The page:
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199404400 - Enhance, protect and maintain shrub-steppe habitat on the Sagebrush Flat Wildlife Area (SFWA)

Sponsor: Washington Department of Fish and Wildlife (WDFW)

Budgets: FY07: $382,479 | FY08: $225,977 | FY09: $239,628

Short description: Protect and enhance habitat to expand and protect pygmy rabbit, sage grouse, sharp-tailed grouse and other shrub-steppe obligate species populations as mitigation for habitat loss associated with the construction of Grand Coulee and Chief Joseph Dams.

view full proposal

Final Council recommendation (Nov 2006)

Funding category: Expense

Recommended budgets: FY07: $100,000 | FY08: $100,000 | FY09: $100,000

Comment: Interim funding pending wildlife o&m review.

ISRP final recommendation: Fundable

Comment:

This is continuing project is tied to protection and restoration of pygmy rabbits, sage grouse, and sharp-tailed grouse. These activities are related to a number of regional programs. However, the priority of this project does not appear urgent. The proposal includes a good description of project history and tasks accomplished. Some small descriptions of biological benefits achieved are described, but authors should better develop this description, particularly given the amount of time and work that has transpired over the project history. Data have been collected from all four units of the SFWA. In many instances, these dataset represent more than a decade of work. A consistent ISRP recommendation for a number of years has been the need to relate HEP survey data to actual on-the-ground wildlife responses. It is a disappointment and a serious concern that those results are not yet available for this project. They should receive much higher priority. Given the large, ongoing investment in this project, the ISRP believes it is important to know whether wildlife (particularly ESA-listed species) are responding to the habitat work. The project sponsors seem on track to providing this evaluation, and this type of reporting should be included in annual reports and subsequent proposals. Technical and scientific background: The rationale for this project is tied to protection and restoration of pygmy rabbits, sage grouse, and sharp-tailed grouse. Similar to previous ISRP reviews of this long-standing project, the proposal provides much detail for monitoring and evaluation indicating awareness of issues missing from many proposals. Additionally, the ISRP recommends that terrestrial sampling on Fish and Wildlife Program lands follow common sampling methods and some common data collection protocols across the four States involved to enhance monitoring and evaluation of terrestrial systems on subbasin and basin scales. Perhaps the recent PNAMP and CSMEP efforts and the National Resources Inventory sampling procedures and data collection protocols could serve the region. The proposal included extensive description of budget items, with individual items seemingly having appropriate costs, but the overall project cost still seems high compared to other projects. Rationale and significance to subbasin plans and regional programs: The proposed work fits in well with wildlife objectives of the subbasins plan, the Fish and Wildlife Program, and ESA mandated concerns on pygmy rabbits, sharp-tail and sage grouse. Relationships to other projects are well described in the proposal. Project history: The proposal includes a good description of project history and tasks accomplished. Some small descriptions are provide of biological benefits achieved - more emphasis needs to be placed here, particularly given the amount of time and work that has transpired over the project history. For example, the following is from page 15 of the proposal under Monitoring: "Baseline HEP work has been conducted on all 4 units of the SFWA, including the Sagebrush Flat, Dormaier, Chester Butte, and Bridgeport units. Although the HEP results have been examined in relation to standard Habitat Suitability Indices for focal species, the habitat data has as yet not been linked directly to the results of wildlife surveys. These surveys include, but are not limited to, aerial surveys of mule deer populations, surveys of greater sage-grouse and sharp-tailed grouse display sites (leks), pellet surveys of deer, grouse, and jackrabbits, breeding surveys of songbirds, searches for songbird nests, winter surveys of birds, trapping surveys of small mammals, and standardized searches for reptiles and amphibians (Schroeder and Almack 2006). Some of these data sets have been collected every year since at least 1994 and some have been stratified by management history and focal habitat."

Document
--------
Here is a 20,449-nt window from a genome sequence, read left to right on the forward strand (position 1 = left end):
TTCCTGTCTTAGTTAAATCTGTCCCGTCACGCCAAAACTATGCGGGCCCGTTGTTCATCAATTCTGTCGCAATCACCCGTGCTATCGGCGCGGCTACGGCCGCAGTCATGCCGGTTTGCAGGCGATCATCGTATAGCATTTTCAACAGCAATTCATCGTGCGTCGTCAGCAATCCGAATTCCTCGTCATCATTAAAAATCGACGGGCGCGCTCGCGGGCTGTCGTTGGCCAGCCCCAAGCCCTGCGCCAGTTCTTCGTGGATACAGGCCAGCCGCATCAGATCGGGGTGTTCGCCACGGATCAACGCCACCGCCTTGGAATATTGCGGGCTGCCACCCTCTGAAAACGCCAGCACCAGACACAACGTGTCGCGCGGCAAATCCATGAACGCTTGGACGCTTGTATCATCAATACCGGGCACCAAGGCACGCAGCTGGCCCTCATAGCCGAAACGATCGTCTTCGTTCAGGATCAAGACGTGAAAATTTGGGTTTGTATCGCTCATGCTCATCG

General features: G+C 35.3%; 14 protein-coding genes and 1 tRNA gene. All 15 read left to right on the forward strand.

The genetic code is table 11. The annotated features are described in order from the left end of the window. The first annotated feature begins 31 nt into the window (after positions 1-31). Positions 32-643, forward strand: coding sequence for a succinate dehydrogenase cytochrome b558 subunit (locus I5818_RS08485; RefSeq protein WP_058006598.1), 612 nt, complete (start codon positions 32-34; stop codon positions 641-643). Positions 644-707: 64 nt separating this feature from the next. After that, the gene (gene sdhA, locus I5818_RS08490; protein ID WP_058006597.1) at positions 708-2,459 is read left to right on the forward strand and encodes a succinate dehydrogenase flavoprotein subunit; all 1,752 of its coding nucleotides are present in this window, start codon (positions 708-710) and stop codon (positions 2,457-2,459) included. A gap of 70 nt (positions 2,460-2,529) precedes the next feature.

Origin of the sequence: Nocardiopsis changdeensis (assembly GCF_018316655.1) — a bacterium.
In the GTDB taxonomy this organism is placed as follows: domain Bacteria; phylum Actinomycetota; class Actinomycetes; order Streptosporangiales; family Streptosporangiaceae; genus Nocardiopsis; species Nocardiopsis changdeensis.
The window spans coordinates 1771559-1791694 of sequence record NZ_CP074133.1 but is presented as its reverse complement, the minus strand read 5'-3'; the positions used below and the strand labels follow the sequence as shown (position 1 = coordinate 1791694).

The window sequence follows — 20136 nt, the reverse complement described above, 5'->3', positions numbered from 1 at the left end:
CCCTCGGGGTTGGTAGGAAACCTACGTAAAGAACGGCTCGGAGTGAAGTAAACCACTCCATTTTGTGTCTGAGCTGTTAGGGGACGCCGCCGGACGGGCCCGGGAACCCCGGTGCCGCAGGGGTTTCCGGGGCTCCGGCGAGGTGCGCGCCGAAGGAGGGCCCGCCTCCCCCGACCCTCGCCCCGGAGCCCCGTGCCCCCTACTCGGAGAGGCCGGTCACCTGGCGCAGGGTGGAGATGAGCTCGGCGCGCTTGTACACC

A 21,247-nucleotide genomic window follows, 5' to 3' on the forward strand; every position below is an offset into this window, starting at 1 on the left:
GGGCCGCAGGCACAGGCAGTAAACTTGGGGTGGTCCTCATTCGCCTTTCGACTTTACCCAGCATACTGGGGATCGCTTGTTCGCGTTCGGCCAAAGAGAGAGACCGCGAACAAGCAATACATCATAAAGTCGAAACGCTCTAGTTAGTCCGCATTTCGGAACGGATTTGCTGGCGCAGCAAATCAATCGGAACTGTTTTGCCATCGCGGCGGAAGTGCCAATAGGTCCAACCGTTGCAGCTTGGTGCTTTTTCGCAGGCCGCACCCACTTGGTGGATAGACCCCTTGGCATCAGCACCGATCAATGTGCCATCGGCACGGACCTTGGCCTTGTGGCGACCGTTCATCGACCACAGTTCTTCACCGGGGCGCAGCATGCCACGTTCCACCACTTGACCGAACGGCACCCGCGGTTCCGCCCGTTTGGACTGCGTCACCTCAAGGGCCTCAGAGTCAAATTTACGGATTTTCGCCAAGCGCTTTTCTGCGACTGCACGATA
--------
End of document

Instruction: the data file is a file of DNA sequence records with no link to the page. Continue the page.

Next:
State/province recommendation:

Review group:

Recommended budgets: FY07: (n/a) | FY08: (n/a) | FY09: (n/a)

Comment: